Stacy McKenzie is the host for a program called Off the Page, tag line, “where we get the story behind the story.” I don’t watch much television and have never been on TV, so I was curious and a little apprehensive. Television itself has prepared me for a chaotic crew of technicians and a round of retakes to make it perfect. What happened was much more comfortable.

In preparation, Stacy sent me a list of likely interview questions, so I would not be challenged by the unexpected. I talked with a friend who has had a lot of theater experience and Judy advised me to wear makeup because of the bright lights used in filming. What? Makeup? My cosmetics comprise a dried-up tube of mascara and a tinted Berts Bees lip gloss. Sigh, so I took her advice and called a local salon. Oh, excitement! “TV? Yes, we have an esthetician/makeup artist. We can fit you in at 1:15.” I didn’t have to be at the library where Stacy does the filming until 4:30, so I figured I had time to come home and wash my face if I couldn’t live with the results. But Tiffany at Centre Salon in Westminster listened to me and went with “a natural palette.” It felt odd, but I did not look like a clown. In the mirror I saw a face resembling my own, but just a little unfamiliar.

The film crew consisted of two men, both casual, friendly and undemanding. Stacy and I were miked with unobtrusive wires and all I had to do was smile, talk, and keep my tote bag out of sight. We talked about writing, about writing communities, about my books, and Stacy asked me to read a bit of poetry. Well, I read poems almost as often as I eat. The only retakes were for Stacy. She does so many of these interviews that she works at keeping the routine bits, her intros and outros and questions, fresh. So, now I can add TV experience to my list of things I never imagined doing.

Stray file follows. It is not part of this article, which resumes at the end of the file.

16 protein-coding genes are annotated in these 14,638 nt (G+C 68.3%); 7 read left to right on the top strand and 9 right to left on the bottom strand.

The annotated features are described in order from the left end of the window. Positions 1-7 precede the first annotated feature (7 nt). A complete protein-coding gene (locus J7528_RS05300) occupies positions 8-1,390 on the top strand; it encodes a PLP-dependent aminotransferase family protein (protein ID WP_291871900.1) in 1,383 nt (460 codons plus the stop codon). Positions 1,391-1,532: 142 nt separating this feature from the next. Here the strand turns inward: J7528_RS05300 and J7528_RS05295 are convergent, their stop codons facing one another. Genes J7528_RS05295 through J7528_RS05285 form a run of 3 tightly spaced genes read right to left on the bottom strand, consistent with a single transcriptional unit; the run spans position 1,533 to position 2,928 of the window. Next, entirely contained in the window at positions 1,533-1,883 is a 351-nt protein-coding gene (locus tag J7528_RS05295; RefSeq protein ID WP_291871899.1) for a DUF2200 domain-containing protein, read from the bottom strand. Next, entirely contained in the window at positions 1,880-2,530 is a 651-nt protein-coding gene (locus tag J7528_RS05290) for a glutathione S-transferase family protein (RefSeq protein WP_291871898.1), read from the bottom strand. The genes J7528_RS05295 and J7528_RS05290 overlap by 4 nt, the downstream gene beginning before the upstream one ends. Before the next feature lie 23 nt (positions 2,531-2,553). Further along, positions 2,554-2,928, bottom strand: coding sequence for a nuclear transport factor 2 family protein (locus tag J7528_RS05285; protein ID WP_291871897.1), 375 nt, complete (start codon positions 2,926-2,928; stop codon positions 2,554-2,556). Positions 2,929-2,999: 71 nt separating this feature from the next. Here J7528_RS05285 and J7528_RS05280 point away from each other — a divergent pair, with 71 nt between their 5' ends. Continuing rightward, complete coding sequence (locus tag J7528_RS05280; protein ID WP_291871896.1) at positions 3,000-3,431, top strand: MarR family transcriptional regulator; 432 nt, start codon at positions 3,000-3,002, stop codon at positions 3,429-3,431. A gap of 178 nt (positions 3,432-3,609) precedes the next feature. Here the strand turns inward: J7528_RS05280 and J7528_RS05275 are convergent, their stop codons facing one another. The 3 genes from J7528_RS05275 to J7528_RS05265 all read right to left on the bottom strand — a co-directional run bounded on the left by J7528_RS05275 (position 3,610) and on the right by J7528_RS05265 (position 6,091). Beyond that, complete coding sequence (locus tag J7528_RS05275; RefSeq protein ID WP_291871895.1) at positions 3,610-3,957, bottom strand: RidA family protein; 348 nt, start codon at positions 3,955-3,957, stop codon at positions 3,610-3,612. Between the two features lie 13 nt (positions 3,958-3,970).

The interview will be visible in September on the The Broomfield Channel-You Tube, the Mamie Doud Eisenhower Library website and Broomfield Cable Channel 8. Stay tuned and I’ll post the link. Now, excuse me. I want to go buy a new tube of mascara. Just in case, you know?

My Three Suns

Last week I confessed my intermittent fear of writing. Today I want to tell you how I combat that fear, should you want to know. Three writers/teachers help keep me sane when  despair sidelines me.

One is Julia Cameron, as I’ve mentioned before, especially her book The Right to Write. My daily habit of morning pages comes from Julia. Sometimes I use her as my audience and it helps.

A second but no less important book is Anne Lamott’s Bird by Bird, which reminds me to chunk the big projects. As in, I’m not writing a novel, oh, no. I’m just writing two or three pages a day that might gel into a novel


And then there’s Natalie Goldberg, who appears in my notebook as Nat, I feel that friendly toward her. I’ve just reread Wild Mind like I’m deficient in Vitamin D and need sunshine and nourishment. At times like that, I needed to hear her say, “Shut up and write. Fill a notebook a month. Keep your hand moving.”

wild mind

right to write



bird by birdMy copies of these books are underlined in different colors because I’ve grabbed  a different color pen with each reading. With these three mentors in the same room with me, failure is not an option because failure has little to do with money or prestige. Failure would be to stop writing.